It’s 2022. Have we learned nothing when it comes to communications around corporate blowups – especially when they mean mass firings?
The recent communications from technology giants such as Facebook and Twitter and once high-flying crypto giant FTX suggest the answer is no.
Consider some of these recent beauties.
- Twitter fired half its workforce or some 3,700 people, mostly by email. Employees were told if they got one message in the subject line, they were staying. If they got another, they were out. Unfortunately for Twitter and the firestorm that is threatening the viability of the company, owner Elon Musk gutted the communications team so they weren’t around to help.
- Meta followed a few days later with an announcement that 11,000 people were fired – a move that inspired social media posts (ironically) like this one. “Just woke up to find out I had been laid off by Meta/Instagram from an email. No warning and was told recently by a lead that the team I was working on was high priority and wouldn’t be affected. Company wide layoffs via email. Classy.”
- Then there’s the strange case of crypto wunderkind and easy-come, easy-go billionaire Sam Bankman-Fried who said as his company, FTX, was collapsing that he had “f—ed up and should have done better.” I’m all for CEOs accepting responsibility, but those words seemed a little ingenuine given the magnitude of what happened and rang a little hollow to all those people whose savings were obliterated or the thousands of employees who are going to lose their jobs. At least SBF admitted that he should have communicated more.
Now, I get it. These companies and their executives are under a great deal of stress. There is no easy way to do a mass firing. And every situation and workplace culture are different.
But with a recession looming and companies big and small expected to slash jobs in coming months, there are certain principles to remember. Here are some that I’ve learned from developing communications plans for layoffs, covering job-cutting companies as a journalist (remember Chainsaw Al?) and from sitting behind a desk, myself, letting people go.
- Be ready: Any chief communications advisor or HR director should always be aware that workforce crises happen and should always have a basic playbook they can go to when needed.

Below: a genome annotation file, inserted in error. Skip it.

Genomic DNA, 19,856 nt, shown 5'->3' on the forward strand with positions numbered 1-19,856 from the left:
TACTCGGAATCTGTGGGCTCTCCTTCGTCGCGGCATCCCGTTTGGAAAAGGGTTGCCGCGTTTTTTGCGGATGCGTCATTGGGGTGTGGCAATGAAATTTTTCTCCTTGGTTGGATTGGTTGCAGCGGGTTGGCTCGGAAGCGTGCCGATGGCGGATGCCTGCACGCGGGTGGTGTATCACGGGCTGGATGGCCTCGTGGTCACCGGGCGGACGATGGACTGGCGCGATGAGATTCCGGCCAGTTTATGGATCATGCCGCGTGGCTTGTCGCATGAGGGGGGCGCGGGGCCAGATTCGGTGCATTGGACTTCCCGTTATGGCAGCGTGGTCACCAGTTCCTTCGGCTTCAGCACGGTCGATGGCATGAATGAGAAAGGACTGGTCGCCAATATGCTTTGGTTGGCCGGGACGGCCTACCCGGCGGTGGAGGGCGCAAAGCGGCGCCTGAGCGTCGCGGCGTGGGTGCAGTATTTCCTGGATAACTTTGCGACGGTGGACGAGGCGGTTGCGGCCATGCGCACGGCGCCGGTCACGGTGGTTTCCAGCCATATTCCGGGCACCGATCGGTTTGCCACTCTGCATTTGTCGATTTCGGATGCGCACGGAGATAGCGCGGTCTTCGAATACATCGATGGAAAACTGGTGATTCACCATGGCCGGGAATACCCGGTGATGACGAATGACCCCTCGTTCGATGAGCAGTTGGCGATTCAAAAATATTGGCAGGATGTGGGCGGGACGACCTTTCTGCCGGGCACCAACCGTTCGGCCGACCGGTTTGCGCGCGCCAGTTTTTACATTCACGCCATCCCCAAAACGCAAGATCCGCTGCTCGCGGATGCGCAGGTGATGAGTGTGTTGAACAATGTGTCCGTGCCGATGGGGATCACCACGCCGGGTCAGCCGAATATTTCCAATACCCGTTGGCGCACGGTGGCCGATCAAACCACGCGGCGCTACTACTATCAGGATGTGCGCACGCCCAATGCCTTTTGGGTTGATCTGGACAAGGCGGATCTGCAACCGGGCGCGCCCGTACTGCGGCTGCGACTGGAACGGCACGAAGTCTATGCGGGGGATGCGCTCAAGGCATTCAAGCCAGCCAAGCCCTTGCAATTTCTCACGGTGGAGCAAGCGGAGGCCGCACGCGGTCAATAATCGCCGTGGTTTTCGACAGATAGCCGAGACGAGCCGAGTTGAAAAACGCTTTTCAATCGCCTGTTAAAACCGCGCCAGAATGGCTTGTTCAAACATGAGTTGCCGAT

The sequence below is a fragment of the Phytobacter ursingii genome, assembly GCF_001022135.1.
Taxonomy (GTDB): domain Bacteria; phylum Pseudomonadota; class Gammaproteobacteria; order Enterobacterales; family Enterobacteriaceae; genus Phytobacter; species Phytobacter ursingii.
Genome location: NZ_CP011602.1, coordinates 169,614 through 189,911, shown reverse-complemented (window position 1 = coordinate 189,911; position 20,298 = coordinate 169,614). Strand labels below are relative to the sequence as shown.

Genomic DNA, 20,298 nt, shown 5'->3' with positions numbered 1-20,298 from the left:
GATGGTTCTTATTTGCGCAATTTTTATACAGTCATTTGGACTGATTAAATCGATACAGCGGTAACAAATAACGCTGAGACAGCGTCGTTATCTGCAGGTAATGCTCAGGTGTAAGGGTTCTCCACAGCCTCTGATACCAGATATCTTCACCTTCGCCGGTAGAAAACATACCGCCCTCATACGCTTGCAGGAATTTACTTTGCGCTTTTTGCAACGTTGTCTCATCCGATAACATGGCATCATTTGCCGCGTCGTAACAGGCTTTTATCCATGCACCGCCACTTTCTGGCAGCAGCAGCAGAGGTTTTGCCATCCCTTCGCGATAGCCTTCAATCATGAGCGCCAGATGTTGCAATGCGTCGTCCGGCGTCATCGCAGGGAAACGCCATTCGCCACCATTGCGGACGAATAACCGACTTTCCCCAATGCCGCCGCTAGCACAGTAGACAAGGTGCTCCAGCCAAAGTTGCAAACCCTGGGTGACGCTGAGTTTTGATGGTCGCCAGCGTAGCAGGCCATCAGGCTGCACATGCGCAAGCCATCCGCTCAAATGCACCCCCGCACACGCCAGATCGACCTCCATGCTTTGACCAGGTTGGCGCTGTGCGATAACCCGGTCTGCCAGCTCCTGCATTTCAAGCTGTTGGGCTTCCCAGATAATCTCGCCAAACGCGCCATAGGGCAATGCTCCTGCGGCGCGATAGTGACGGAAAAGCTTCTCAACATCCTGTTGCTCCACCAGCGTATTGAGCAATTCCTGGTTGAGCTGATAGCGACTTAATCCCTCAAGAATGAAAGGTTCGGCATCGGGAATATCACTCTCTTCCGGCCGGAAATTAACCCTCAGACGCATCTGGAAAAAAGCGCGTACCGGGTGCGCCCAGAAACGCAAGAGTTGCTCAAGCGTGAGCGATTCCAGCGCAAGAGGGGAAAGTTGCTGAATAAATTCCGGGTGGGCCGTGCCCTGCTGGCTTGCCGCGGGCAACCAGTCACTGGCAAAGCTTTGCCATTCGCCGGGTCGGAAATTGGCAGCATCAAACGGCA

- Be communicative (part 1): Companies love to tout what they’re doing for their workforce when times are good. But few talk to employees when things start to slide. Unless it’s an extreme case – and Twitter qualifies — employees should rarely be surprised by a layoff.
- Be personal (when possible): There’s an argument that firing people by email is unavoidable when you let thousands of people go quickly. It may simply be impossible for example to have that many personal meetings, and it often makes sense from a cost-benefit analysis to rip the bandage off quickly. That said, these are people we’re talking about! There is no substitute for looking someone in the eye and explaining to them why this is happening. It doesn’t ease the immediate pain, but it’s the right thing to do, and it sends an ever-lasting message to the remaining workforce.
- Be humane: Listen, nobody ever feels good about these situations. But there are steps that companies can take, such as showing empathy and helping those who are being let go.
- Be communicative (part 2): Those left behind – as well as customers, investors and other stakeholders – need to hear quickly and clearly what’s next. They need to know that there’s a clear path to success – even if it’s not immediate.
None of these should be earthshattering for seasoned executives and communications professionals. These steps rely on equal measures of common sense and empathy. But it’s remarkable how many times they’re forgotten or ignored. Remember, in the heat of the moment, C-suite executives need smart, clear-headed guidance from the communications team – or the agency advising them. It’s in these moments where our expertise is at its most valuable.